It was learnt that the Jalpaiguri district administration has convened a meeting on 24 March over Raipur Tea Estate. “If the confusion over the plantation’s ownership persists even after that and the workers’ fate continue to remain uncertain, we shall have no alternative but to launch an agitation against the state government,” the union leader threatened.

According to him, the state government’s “lenient attitude towards errant plantation owners and management,” has allowed a section to take advantage of the situation at the cost of the workers’ future. The situation is even worse at the adjacent Shikarpur Tea Estate. The plantation, which has about 1,600 workers has changed hands a number of times including a short stint of two months when a Kolkata-based firm took over the reins of the plantation’s management (not ownership) in the fag end of last year.

The move to restore the deadlock however failed. Industry officials are aware of the conditions but expressed helplessness. “The Raipur and Shikarpur tea estates are suffering from ownership and management problems. Although both plantations are our members, we are in no position to help since our organisation does not have any say about ownership or management of individual plantations,” said Mr NK Basu, principal adviser to the Indian Tea Planters’ Association.

Source > The Statesman

New Chairman for Siliguri Tea Auction Center

The Siliguri Tea Auction Centre has a new chairman in Mr SK Saria. He was elected the organisation’s top official in the STAC’s 28th and 29th annual general meeting today. Mr Anand Bansal is the STAC’s new vice- chairman.

Urging the state government and the Centre for a concerted effort to bail the tea industry out of the ongoing crisis, STAC outgoing chairman Mr Ravi Agarwal said: “Export facility needs to be revamped, tea producers would have to exercise quality control measures and the Union commerce ministry should institute workable and viable rules to boost tea trade.”

Pointing out that Kenya, which has been giving Indian teas a run for money, is suffering a drought, Mr Agarwal said: “This can lead to a massive price correction for Indian teas. Though it is an opportunity to set prices for Indian teas right, the gain is a short term one. The Indian tea industry will never fair well as long as the Centre allows import of tea,” he added.

According to the STAC outgoing chairman, the STAC has been nudging the 100 milion Kg sales mark for the past three years. “While 93 million Kgs were sold through the STAC in the year 2003, 102 million Kgs were sold in 2004. The figure came down to 95 million Kgs in 2005 and needs to be taken care of.”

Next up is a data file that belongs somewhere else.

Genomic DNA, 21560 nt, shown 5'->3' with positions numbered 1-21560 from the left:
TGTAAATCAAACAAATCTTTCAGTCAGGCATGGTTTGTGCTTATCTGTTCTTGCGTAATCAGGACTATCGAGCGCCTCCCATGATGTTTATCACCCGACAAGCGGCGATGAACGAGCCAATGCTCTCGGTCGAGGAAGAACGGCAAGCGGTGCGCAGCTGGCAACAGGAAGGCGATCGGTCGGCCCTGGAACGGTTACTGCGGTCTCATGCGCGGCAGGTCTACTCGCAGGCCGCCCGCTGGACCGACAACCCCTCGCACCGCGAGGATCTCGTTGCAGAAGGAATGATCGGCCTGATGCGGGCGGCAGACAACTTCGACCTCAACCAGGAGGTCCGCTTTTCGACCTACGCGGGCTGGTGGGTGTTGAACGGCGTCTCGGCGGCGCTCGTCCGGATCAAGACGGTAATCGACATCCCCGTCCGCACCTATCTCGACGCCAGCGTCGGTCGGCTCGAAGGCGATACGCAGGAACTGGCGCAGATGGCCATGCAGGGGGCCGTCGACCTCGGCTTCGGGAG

Attributing the drop in the sales figure of 2005 to the closure of several tea plantations and the 15-day strike in the industry in the month of August, Mr Agarwal said: “I urge the producer members to offer maximum tea through auction in future.”

Ruing the continuing pilferage of teas during its movement from the warehouses, Mr Agarwal said: “Despite several representations to the authroities, coverage in the media and several other efforts, the crime continues unabated in broad daylight. It has to stop.” Advising the STAc authorities against engaging in administrtaive and other embroglio that in the past hurt sales at the STAC, the state urban development minister Mr Asok Bhattacharya urged the tea community to concentrate on quality production.”

Source > The Statesman

Siliguri Tea Trader - Tax Defaulter

The Bureau of Investigation, the investigation wing of the sales tax directorate, today picked up a tea trader on charges of defaulting on sales tax.

Armed with an arrest warrant, sleuths of the bureau raided the Khalpara residence of Kamal Jain, who is also the vice-president of Siliguri Tea Traders’ Association (STTA), and detained him for interrogation.

Though police said an FIR had been lodged by the bureau with the Siliguri police station, Jain has not yet been arrested.

According to sources, C Forms submitted by Jain while filing the tax for inter-state sale of tea for the past three years were found to be false. This is the most recent case in which a businessman has been detained by the sales directorate ever since its officers detected massive tax evasions (amounting to several crores) last year. In December, Shyamlal Agarwal, another tea trader, was arrested on similar charges.